Friday, July 9, 2010


I first encountered a chawan when I was in my mid-teens, I was more interested in swords, so it basically went unnoticed until my wife and I went to the BMFA and saw the LIVING TREASURES OF JAPAN exhibit. It was there that we were confronted with chawan unlike any we had seen before. The works of Arakawa Toyozo, Ishiguro Munemaro, Miwa Kyuwa and Nakazato Muan were prominently displayed. Shortly after that the KIKUCHI COLLECTION, JAPANESE CERAMICS TODAY made it to Washington. It was a shock to the system. Though I had no cultural relationship to the chawan or chanoyu, the teabowl itself had captivated my imagination.

I just couldn’t define the impact those two exhibits had on my psyche. I was mesmerized by the seeming simplicity and infinite variety of the chawan. I began an earnest study of the history, form, styles and nuances of the teabowl. I handled every chawan I could and those that were copies of the teabowl made by western potters. In essence the teabowl form had somehow run over my entire being and I began to realize how little I knew.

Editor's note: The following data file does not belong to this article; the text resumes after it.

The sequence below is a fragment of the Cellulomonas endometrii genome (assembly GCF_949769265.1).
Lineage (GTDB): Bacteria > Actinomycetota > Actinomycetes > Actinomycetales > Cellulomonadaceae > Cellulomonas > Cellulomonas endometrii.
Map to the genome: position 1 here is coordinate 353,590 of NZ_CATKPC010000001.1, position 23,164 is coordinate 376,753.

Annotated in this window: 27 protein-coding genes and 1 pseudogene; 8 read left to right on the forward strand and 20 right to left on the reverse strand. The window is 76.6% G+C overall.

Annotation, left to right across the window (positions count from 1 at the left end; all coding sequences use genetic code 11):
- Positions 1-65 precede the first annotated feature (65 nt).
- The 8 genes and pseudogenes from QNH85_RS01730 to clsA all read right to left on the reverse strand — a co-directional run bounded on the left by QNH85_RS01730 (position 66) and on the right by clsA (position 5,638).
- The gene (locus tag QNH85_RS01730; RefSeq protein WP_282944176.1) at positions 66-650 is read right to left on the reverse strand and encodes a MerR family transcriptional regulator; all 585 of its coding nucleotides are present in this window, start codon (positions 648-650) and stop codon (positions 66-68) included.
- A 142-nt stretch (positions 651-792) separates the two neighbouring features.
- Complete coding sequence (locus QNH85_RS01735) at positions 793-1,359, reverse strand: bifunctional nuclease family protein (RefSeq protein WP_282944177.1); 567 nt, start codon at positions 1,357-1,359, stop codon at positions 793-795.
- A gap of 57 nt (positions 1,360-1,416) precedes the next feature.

As collector and potter, I focused on the different sugata (form), kodai (foot), mikomi (tea pool) of any chawan I could handle or look at. Realizing I was not trained in the art of chanoyu, my direction was based on the many interpretations of the form. I wasn’t trapped in the absolutism of traditional convention and was able to, as most western potters are, to make a pot based on the teabowl archetypes.

As I began making pots, I focused on the teabowl as a form to pursue and interpret as I saw it in my mind. Over the years I have worked from cone 04 to cone 14, in stoneware, porcelain, earthenware and terra cotta from electric, gas, wood, salt, soda and raku and along the way, I am always trying to work out different forms, surfaces and designs with the idiom of the teabowl and doubt I have even scratched the surface. It is a fascinating form the shows beyond all other forms the complexity of simplicity.
( The chawan illustrated is a conventional Hagi chawan made by Tanomura Shogetsu, used with permission from a collection.)

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